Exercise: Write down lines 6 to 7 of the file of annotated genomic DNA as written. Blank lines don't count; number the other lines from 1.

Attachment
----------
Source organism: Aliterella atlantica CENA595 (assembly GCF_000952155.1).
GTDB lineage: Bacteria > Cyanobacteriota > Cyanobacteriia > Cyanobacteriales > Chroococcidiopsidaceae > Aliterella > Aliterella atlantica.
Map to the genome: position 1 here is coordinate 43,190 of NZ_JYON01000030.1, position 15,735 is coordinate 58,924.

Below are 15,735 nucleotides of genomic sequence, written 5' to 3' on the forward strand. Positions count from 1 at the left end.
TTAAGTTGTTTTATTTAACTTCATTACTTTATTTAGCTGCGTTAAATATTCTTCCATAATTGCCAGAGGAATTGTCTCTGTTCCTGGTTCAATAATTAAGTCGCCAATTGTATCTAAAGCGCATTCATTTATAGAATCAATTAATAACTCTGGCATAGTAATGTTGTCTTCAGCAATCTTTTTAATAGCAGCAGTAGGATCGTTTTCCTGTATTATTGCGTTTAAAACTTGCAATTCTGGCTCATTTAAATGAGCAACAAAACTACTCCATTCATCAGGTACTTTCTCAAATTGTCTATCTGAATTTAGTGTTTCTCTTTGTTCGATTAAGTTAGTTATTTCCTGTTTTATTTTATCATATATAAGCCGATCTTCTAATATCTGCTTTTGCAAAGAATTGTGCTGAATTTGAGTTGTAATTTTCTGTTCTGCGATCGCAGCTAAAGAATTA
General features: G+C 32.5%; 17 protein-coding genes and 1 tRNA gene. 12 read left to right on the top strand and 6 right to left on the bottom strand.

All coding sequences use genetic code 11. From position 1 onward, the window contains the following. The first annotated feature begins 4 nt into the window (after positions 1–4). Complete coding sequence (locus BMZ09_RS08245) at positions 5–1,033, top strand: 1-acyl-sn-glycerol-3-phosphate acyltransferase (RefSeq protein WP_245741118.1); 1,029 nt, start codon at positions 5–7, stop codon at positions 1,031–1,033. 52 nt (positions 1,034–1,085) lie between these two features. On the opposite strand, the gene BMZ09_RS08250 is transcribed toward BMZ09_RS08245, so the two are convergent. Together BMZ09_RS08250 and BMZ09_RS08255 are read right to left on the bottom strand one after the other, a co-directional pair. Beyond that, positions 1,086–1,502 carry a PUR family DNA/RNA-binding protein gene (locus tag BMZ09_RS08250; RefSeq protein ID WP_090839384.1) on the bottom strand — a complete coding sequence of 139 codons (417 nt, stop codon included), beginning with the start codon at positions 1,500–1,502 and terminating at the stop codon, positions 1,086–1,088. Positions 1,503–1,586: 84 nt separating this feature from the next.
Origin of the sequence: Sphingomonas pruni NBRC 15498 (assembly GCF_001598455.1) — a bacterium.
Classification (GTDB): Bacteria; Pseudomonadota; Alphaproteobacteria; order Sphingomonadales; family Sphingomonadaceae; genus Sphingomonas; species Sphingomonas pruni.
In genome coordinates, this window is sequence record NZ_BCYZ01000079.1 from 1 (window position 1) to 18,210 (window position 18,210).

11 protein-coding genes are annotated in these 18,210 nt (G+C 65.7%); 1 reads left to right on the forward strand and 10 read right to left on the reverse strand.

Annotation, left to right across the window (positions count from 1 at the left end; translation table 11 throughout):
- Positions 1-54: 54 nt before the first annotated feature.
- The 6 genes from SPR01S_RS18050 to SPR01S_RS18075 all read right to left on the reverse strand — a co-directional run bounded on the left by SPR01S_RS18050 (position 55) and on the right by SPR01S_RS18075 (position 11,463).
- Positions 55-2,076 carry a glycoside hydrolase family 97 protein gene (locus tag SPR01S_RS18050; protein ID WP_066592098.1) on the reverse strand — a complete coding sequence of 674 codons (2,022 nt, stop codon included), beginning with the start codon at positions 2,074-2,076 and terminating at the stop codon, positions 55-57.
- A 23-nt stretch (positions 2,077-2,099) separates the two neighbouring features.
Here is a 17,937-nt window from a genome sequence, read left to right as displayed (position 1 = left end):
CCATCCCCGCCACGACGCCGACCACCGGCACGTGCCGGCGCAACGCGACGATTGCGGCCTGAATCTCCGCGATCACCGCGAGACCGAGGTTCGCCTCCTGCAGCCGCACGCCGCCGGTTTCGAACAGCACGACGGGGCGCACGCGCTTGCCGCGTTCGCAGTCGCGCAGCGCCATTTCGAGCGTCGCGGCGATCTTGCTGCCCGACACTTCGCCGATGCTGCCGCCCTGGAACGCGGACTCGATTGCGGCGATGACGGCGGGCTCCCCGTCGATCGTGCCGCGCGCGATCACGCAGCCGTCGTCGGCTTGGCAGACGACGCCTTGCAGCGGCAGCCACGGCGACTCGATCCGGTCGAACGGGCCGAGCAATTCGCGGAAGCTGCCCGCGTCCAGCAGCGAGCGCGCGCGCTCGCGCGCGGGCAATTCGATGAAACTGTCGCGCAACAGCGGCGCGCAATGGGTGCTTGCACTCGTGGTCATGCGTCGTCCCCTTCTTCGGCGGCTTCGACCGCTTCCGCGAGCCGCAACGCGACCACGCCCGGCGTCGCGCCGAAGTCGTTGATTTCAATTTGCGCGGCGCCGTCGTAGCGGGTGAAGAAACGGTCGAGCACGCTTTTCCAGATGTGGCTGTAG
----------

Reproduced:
General features: G+C 32.5%; 17 protein-coding genes and 1 tRNA gene. 12 read left to right on the top strand and 6 right to left on the bottom strand.

All coding sequences use genetic code 11. From position 1 onward, the window contains the following. The first annotated feature begins 4 nt into the window (after positions 1–4). Complete coding sequence (locus BMZ09_RS08245) at positions 5–1,033, top strand: 1-acyl-sn-glycerol-3-phosphate acyltransferase (RefSeq protein WP_245741118.1); 1,029 nt, start codon at positions 5–7, stop codon at positions 1,031–1,033. 52 nt (positions 1,034–1,085) lie between these two features. On the opposite strand, the gene BMZ09_RS08250 is transcribed toward BMZ09_RS08245, so the two are convergent. Together BMZ09_RS08250 and BMZ09_RS08255 are read right to left on the bottom strand one after the other, a co-directional pair. Beyond that, positions 1,086–1,502 carry a PUR family DNA/RNA-binding protein gene (locus tag BMZ09_RS08250; RefSeq protein ID WP_090839384.1) on the bottom strand — a complete coding sequence of 139 codons (417 nt, stop codon included), beginning with the start codon at positions 1,500–1,502 and terminating at the stop codon, positions 1,086–1,088. Positions 1,503–1,586: 84 nt separating this feature from the next.